Have you heard about Health at Every Size® (HAES®), the Fat Acceptance Movement (FAM), or Body Advocacy Movement (BAM) and wondered if these ideologies are just ways to make people who are considered clinically obese (defined by BMI/Body Mass Indicator) to justify their size and not make “healthful” choices? Does it seem like it’s just an excuse to eat whatever people want and not bother to take care of their bodies? Does it bother or upset you that this attitude of being fat and healthy seems to be gaining wider acceptance despite the fact years of common knowledge and beliefs run counter to the idea that obese people are more likely to have health problems and that weight issues have reached epidemic levels?
You may find yourself agreeing with some or all of the 6 Things I Don’t Understand About The Fat Acceptance Movement, written by Carolyn Hall, which lists her popularly believed, if misguided thoughts about the FAM. It’s perfectly understandable, as many of the comments she makes in her article are indeed commonly held, and have been touted by physicians and health advocates for decades.
However, if you are interested in gaining a better understanding of where people who support the FAM, Ragen Chastain’s response to Hall’s article, 6 Answers To Your Questions About The Fat Acceptance Movement, gives helpful insight as well as dispel myths and obtuse reasoning as to why people believe body size is causative of health issues.
And if you still have questions, Jes Baker has a great response to Hall’s article as well, 6 Things I Understand About the Fat Acceptance Movement.
How do you feel about these topics, which are discussed so passionately on all sides these days? My personal favorite is the misconception that the idea of “health at every size” MEANS a person will be healthy at every size, weight, shape, etc. The thrust of BAM, HAES®, and others is not that a person will be healthy at every size, but that it is possible to be healthy at different sizes than the media-derived “normal” body size and shape. The kind of body we see on movie stars and weight loss gurus. The actual point is that it is entirely possible to be considered obese by a BMI measure, and yet be physically fit and have a healthful diet, while a person who has the outer appearance of the socially accepted look of health may in fact be very unhealthy in both physical activity and diet.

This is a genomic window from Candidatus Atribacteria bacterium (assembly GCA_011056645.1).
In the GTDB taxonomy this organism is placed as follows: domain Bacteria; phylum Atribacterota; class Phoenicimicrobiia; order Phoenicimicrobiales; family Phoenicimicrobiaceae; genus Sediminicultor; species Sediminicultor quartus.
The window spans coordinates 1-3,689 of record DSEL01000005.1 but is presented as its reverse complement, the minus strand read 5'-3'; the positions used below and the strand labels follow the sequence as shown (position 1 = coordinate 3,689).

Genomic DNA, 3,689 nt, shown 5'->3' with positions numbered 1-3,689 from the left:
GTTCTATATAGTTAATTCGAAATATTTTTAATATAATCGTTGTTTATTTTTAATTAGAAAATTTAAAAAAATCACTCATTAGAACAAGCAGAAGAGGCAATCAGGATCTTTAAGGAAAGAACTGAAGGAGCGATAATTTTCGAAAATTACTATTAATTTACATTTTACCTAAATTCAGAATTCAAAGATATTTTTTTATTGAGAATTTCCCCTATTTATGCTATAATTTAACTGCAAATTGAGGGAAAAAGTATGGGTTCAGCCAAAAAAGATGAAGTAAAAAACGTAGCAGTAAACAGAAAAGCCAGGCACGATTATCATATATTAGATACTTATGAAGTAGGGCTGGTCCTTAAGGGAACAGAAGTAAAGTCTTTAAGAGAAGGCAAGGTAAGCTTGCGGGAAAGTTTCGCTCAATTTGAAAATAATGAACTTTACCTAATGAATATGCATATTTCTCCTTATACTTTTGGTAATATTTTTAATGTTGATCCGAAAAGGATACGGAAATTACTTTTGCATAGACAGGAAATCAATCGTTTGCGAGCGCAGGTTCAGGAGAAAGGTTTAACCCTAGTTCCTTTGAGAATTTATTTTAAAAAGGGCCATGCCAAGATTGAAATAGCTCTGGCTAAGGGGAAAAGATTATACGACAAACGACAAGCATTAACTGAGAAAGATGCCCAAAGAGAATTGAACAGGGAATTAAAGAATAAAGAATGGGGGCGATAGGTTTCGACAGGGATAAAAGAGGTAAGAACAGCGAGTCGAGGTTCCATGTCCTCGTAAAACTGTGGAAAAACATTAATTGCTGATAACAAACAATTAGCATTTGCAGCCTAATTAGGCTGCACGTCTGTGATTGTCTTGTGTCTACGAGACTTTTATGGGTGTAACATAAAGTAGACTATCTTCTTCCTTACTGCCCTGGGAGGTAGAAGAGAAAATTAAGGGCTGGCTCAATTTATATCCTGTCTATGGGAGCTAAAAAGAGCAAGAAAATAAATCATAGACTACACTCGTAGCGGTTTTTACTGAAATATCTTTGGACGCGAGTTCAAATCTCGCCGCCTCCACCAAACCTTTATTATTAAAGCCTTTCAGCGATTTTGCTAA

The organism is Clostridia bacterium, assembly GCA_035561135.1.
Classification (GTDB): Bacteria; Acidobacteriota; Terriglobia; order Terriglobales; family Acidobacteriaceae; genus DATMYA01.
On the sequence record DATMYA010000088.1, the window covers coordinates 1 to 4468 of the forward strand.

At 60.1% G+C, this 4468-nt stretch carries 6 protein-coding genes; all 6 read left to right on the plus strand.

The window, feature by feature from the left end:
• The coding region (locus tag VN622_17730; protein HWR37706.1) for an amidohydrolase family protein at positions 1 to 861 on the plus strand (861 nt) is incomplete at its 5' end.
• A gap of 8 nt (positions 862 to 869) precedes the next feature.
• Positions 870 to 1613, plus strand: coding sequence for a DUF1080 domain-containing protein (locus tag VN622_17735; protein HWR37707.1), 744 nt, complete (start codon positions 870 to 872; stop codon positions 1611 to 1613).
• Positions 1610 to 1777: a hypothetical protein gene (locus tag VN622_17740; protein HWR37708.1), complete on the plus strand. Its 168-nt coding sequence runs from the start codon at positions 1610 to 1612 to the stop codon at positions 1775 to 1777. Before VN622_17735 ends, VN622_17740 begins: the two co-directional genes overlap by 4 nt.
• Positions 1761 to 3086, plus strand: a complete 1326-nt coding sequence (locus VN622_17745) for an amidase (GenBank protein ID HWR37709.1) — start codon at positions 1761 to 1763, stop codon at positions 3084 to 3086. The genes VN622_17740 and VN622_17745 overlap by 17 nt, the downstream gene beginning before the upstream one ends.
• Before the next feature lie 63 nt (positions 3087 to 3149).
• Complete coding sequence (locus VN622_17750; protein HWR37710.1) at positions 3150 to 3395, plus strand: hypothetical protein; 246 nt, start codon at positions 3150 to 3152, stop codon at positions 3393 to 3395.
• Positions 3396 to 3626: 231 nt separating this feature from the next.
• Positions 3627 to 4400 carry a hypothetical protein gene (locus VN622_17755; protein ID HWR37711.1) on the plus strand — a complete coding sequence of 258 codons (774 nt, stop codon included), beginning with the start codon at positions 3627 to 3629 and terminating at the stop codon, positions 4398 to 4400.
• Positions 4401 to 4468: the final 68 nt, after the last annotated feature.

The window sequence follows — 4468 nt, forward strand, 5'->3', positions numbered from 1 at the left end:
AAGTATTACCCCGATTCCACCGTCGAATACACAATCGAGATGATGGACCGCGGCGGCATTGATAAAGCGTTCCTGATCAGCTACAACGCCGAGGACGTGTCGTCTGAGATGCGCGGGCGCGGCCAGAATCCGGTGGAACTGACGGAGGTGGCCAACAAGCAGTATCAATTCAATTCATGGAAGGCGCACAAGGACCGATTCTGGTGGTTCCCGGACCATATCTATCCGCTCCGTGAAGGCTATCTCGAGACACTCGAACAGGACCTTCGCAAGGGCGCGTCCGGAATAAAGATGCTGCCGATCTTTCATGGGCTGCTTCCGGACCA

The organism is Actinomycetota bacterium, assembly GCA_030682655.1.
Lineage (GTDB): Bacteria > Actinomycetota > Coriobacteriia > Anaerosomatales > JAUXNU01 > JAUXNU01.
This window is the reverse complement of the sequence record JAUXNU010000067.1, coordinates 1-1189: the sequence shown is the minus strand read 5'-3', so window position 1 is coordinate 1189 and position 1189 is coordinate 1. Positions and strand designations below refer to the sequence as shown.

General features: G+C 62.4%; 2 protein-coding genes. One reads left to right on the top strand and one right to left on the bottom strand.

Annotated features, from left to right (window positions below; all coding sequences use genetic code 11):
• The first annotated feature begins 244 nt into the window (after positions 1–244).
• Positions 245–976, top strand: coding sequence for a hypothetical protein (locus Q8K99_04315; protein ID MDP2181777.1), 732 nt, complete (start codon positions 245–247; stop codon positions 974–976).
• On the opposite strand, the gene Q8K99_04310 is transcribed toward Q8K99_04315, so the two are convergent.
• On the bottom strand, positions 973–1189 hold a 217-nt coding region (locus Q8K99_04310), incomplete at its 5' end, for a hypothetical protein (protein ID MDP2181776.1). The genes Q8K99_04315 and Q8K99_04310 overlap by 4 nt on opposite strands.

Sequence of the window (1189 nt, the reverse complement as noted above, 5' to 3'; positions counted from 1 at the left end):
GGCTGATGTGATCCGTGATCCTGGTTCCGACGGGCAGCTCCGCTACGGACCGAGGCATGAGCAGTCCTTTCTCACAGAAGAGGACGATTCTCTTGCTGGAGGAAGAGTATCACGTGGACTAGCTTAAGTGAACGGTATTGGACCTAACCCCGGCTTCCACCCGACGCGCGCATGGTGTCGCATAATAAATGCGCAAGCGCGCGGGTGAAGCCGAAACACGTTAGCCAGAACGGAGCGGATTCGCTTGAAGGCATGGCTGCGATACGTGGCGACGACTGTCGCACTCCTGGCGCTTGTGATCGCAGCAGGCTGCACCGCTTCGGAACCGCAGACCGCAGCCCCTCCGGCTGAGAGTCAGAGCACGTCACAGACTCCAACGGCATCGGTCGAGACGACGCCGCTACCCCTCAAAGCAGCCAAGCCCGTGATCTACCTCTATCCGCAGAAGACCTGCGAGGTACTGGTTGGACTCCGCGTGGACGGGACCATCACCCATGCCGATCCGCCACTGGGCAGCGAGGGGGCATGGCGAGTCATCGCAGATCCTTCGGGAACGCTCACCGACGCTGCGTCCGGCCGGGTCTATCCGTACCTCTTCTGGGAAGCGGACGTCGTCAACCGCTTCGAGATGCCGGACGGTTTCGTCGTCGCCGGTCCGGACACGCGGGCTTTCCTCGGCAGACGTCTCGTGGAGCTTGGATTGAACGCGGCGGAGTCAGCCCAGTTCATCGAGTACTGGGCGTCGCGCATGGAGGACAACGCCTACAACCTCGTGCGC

There have even been published, peer-reviewed scientific studies showing that people who tend to weigh in the 25-29 BMI range (considered “overweight”) tend to have the longest lifespans of all sizes.
So where do you fall in the spectrum of belief in the ability for a person to be healthy even if their size doesn’t match the societal norm alluded to through the media, medical professionals, as well as peers on a regular basis?
And have you seen the Weight Watchers “My Butt” commercial? How do you feel about the constant focus on the woman in the commercial’s narrative about her relationship with her butt? Do you think it’s fair, or is it a gross injustice to people who believe we have the right to feel secure with our own body image?